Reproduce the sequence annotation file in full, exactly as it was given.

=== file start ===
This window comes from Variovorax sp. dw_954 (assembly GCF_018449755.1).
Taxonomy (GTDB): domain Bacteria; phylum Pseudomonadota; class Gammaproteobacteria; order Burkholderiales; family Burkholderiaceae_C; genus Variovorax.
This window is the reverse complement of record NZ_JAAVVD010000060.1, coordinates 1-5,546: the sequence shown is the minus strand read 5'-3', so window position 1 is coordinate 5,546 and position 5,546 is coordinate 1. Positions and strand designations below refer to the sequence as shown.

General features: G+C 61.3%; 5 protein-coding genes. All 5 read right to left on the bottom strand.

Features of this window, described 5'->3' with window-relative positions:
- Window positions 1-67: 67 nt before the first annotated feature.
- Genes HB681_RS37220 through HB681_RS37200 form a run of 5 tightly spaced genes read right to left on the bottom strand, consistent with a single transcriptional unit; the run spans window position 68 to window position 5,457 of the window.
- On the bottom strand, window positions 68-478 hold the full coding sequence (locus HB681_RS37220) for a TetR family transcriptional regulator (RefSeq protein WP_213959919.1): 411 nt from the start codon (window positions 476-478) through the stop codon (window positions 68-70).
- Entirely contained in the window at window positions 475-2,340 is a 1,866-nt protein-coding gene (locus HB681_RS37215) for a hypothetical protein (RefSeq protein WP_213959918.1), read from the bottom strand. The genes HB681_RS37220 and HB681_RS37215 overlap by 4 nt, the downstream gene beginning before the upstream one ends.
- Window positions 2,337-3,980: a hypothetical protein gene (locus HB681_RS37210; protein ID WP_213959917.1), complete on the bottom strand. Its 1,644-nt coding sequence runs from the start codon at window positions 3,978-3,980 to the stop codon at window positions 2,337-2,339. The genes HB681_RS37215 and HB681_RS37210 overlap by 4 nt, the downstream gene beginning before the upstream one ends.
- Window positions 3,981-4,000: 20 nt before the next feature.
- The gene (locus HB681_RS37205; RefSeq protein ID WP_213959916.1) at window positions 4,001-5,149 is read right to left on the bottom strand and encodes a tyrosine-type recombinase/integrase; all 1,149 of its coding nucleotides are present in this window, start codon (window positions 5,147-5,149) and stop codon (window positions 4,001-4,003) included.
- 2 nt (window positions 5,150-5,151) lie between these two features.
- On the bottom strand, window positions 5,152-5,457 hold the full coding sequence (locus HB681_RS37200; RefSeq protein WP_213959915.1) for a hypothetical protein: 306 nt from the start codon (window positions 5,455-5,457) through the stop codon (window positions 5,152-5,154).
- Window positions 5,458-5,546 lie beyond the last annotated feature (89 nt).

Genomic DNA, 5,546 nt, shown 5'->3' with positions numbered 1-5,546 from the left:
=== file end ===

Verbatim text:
This window comes from Variovorax sp. dw_954 (assembly GCF_018449755.1).
Taxonomy (GTDB): domain Bacteria; phylum Pseudomonadota; class Gammaproteobacteria; order Burkholderiales; family Burkholderiaceae_C; genus Variovorax.
This window is the reverse complement of record NZ_JAAVVD010000060.1, coordinates 1-5,546: the sequence shown is the minus strand read 5'-3', so window position 1 is coordinate 5,546 and position 5,546 is coordinate 1. Positions and strand designations below refer to the sequence as shown.

General features: G+C 61.3%; 5 protein-coding genes. All 5 read right to left on the bottom strand.

Features of this window, described 5'->3' with window-relative positions:
- Window positions 1-67: 67 nt before the first annotated feature.
- Genes HB681_RS37220 through HB681_RS37200 form a run of 5 tightly spaced genes read right to left on the bottom strand, consistent with a single transcriptional unit; the run spans window position 68 to window position 5,457 of the window.
- On the bottom strand, window positions 68-478 hold the full coding sequence (locus HB681_RS37220) for a TetR family transcriptional regulator (RefSeq protein WP_213959919.1): 411 nt from the start codon (window positions 476-478) through the stop codon (window positions 68-70).
- Entirely contained in the window at window positions 475-2,340 is a 1,866-nt protein-coding gene (locus HB681_RS37215) for a hypothetical protein (RefSeq protein WP_213959918.1), read from the bottom strand. The genes HB681_RS37220 and HB681_RS37215 overlap by 4 nt, the downstream gene beginning before the upstream one ends.
- Window positions 2,337-3,980: a hypothetical protein gene (locus HB681_RS37210; protein ID WP_213959917.1), complete on the bottom strand. Its 1,644-nt coding sequence runs from the start codon at window positions 3,978-3,980 to the stop codon at window positions 2,337-2,339. The genes HB681_RS37215 and HB681_RS37210 overlap by 4 nt, the downstream gene beginning before the upstream one ends.
- Window positions 3,981-4,000: 20 nt before the next feature.
- The gene (locus HB681_RS37205; RefSeq protein ID WP_213959916.1) at window positions 4,001-5,149 is read right to left on the bottom strand and encodes a tyrosine-type recombinase/integrase; all 1,149 of its coding nucleotides are present in this window, start codon (window positions 5,147-5,149) and stop codon (window positions 4,001-4,003) included.
- 2 nt (window positions 5,150-5,151) lie between these two features.
- On the bottom strand, window positions 5,152-5,457 hold the full coding sequence (locus HB681_RS37200; RefSeq protein WP_213959915.1) for a hypothetical protein: 306 nt from the start codon (window positions 5,455-5,457) through the stop codon (window positions 5,152-5,154).
- Window positions 5,458-5,546 lie beyond the last annotated feature (89 nt).

Genomic DNA, 5,546 nt, shown 5'->3' with positions numbered 1-5,546 from the left: